Equally important to international business, the foreign policymaking process would become more deliberate and predictable – likely coming as a relief to companies whiplashed by the combative “art of the deal” embraced by Trump. Industry and business lobby groups – stymied by many aspects of the Trump administration – would regain some influence.

But Biden could not – and in certain ways would not – put the genie back in the bottle. The US going forward faces deep and justifiable international scepticism about the credibility and durability of its commitments, particularly among core strategic allies. Biden would sustain a relatively hard line against China, even as a change in administration might create an opportunity to reset relations. The Democrats have made clear that trade policy will continue to prioritize domestic economic development: not only would new trade deals take a back seat to the COVID-19 recovery, they would be likely to include stronger labor, environment, gender, and human rights regulations for business. The differences in several areas are more in approach – multilateralism versus unilateralism – than objective.

Suffice it to say that Trump’s re-election would be likely to propel the US further down the road of strongarm, transactional geopolitics. International institutions already on the ropes would be further weakened and potentially rendered irrelevant by “big power” competition. Global threats like climate change would go substantially unaddressed during a critical window. Companies from Beijing to Brussels would find their opportunity and risk environments shaped strongly – even exclusively – by geopolitics. 

Global businesses can expect US regulatory risks to remain elevated

We expect risks in the US domestic business environment to remain elevated as well. Biden will certainly make moves to reimpose business regulations and strengthen enforcement that have been significantly relaxed by the Trump administration. If Democrats also take narrow control of Congress, a Biden administration would have substantial leeway for at least two years to advance major goals regarding corporate taxation, healthcare policy, environmental regulation, the minimum wage, and antitrust enforcement (focusing on the technology sector).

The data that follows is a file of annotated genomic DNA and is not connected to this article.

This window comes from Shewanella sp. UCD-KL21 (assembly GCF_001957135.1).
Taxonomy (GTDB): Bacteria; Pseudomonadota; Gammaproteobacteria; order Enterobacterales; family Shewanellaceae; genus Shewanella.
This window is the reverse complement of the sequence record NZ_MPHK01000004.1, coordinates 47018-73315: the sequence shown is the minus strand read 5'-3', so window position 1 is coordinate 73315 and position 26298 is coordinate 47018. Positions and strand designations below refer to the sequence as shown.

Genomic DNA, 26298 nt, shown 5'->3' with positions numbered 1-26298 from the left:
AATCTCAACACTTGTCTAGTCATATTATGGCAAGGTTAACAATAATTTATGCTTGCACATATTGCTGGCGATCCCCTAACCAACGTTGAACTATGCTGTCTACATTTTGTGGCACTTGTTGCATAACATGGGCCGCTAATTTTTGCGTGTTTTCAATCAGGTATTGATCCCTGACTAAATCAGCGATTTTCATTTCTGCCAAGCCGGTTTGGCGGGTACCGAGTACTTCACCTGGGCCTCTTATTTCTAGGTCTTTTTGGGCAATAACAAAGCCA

Indeed, COVID-19 makes it likely that the next administration – either way – will focus heavily on the home front. Both Republicans and Democrats want to indigenize the medical supply chain ahead of the next pandemic. Both avow a more protectionist trade posture, including restrictions on foreign investment in critical sectors. Both will be forced to grapple with the legacy of historic deficits and economic transformation wrought by the pandemic, from the collapse of small businesses to the rise of remote working. And both will face an electorate with high expectations and limited patience.

Even as regulatory risks are likely to remain elevated, the new year – and potentially a new administration – will also bring new opportunities for business. “Infrastructure week” – a running inside-the-Beltway joke since 2017 – might finally materialize as a way to jumpstart US growth (just as after the 2008-09 financial crisis). Needless to say, Biden and the Democrats have ambitious plans for a “green recovery” – financed by corporate tax dollars – that would hit oil and gas but benefit construction, engineering, renewables, and real estate. Reshoring incentives for medical supply chains might take some of the sting out of rising political and regulatory scrutiny of pharmaceutical prices. And a COVID-19 vaccine – if it arrives – will help underpin the consumer rebound elemental to the US economy.

Like any other political process, the 2020 election will redistribute winners and losers, in the US and abroad. What it will not do, however, is restore the post-Cold War consensus around globalization and economic liberalization. The rules for business are changing – have changed – and the election will set the tone for 2021 and beyond.